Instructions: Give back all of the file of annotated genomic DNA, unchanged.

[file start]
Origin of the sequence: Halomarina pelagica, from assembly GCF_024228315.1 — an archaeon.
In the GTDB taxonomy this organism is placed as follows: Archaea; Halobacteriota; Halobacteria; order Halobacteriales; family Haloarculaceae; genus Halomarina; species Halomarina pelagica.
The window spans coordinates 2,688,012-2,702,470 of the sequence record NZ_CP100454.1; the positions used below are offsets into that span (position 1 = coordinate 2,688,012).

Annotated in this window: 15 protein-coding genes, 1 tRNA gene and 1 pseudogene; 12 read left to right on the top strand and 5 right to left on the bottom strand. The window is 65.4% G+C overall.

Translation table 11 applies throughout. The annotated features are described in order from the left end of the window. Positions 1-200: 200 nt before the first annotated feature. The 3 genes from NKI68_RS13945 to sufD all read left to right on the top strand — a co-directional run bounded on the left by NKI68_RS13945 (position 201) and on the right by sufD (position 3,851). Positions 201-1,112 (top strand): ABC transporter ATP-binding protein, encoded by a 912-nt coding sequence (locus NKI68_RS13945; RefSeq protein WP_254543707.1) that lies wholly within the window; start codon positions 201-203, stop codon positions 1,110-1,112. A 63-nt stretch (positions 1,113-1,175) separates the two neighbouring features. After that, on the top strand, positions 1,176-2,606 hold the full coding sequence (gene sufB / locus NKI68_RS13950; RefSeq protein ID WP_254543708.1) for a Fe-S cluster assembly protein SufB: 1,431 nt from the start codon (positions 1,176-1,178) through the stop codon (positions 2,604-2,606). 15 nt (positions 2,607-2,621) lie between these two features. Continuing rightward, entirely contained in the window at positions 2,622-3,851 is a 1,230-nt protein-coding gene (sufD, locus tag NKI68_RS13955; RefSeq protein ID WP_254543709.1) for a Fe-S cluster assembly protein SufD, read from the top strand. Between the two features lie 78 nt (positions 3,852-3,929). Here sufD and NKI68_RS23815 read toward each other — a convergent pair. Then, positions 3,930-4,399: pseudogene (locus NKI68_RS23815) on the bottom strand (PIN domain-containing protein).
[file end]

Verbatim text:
Origin of the sequence: Halomarina pelagica, from assembly GCF_024228315.1 — an archaeon.
In the GTDB taxonomy this organism is placed as follows: Archaea; Halobacteriota; Halobacteria; order Halobacteriales; family Haloarculaceae; genus Halomarina; species Halomarina pelagica.
The window spans coordinates 2,688,012-2,702,470 of the sequence record NZ_CP100454.1; the positions used below are offsets into that span (position 1 = coordinate 2,688,012).

Annotated in this window: 15 protein-coding genes, 1 tRNA gene and 1 pseudogene; 12 read left to right on the top strand and 5 right to left on the bottom strand. The window is 65.4% G+C overall.

Translation table 11 applies throughout. The annotated features are described in order from the left end of the window. Positions 1-200: 200 nt before the first annotated feature. The 3 genes from NKI68_RS13945 to sufD all read left to right on the top strand — a co-directional run bounded on the left by NKI68_RS13945 (position 201) and on the right by sufD (position 3,851). Positions 201-1,112 (top strand): ABC transporter ATP-binding protein, encoded by a 912-nt coding sequence (locus NKI68_RS13945; RefSeq protein WP_254543707.1) that lies wholly within the window; start codon positions 201-203, stop codon positions 1,110-1,112. A 63-nt stretch (positions 1,113-1,175) separates the two neighbouring features. After that, on the top strand, positions 1,176-2,606 hold the full coding sequence (gene sufB / locus NKI68_RS13950; RefSeq protein ID WP_254543708.1) for a Fe-S cluster assembly protein SufB: 1,431 nt from the start codon (positions 1,176-1,178) through the stop codon (positions 2,604-2,606). 15 nt (positions 2,607-2,621) lie between these two features. Continuing rightward, entirely contained in the window at positions 2,622-3,851 is a 1,230-nt protein-coding gene (sufD, locus tag NKI68_RS13955; RefSeq protein ID WP_254543709.1) for a Fe-S cluster assembly protein SufD, read from the top strand. Between the two features lie 78 nt (positions 3,852-3,929). Here sufD and NKI68_RS23815 read toward each other — a convergent pair. Then, positions 3,930-4,399: pseudogene (locus NKI68_RS23815) on the bottom strand (PIN domain-containing protein).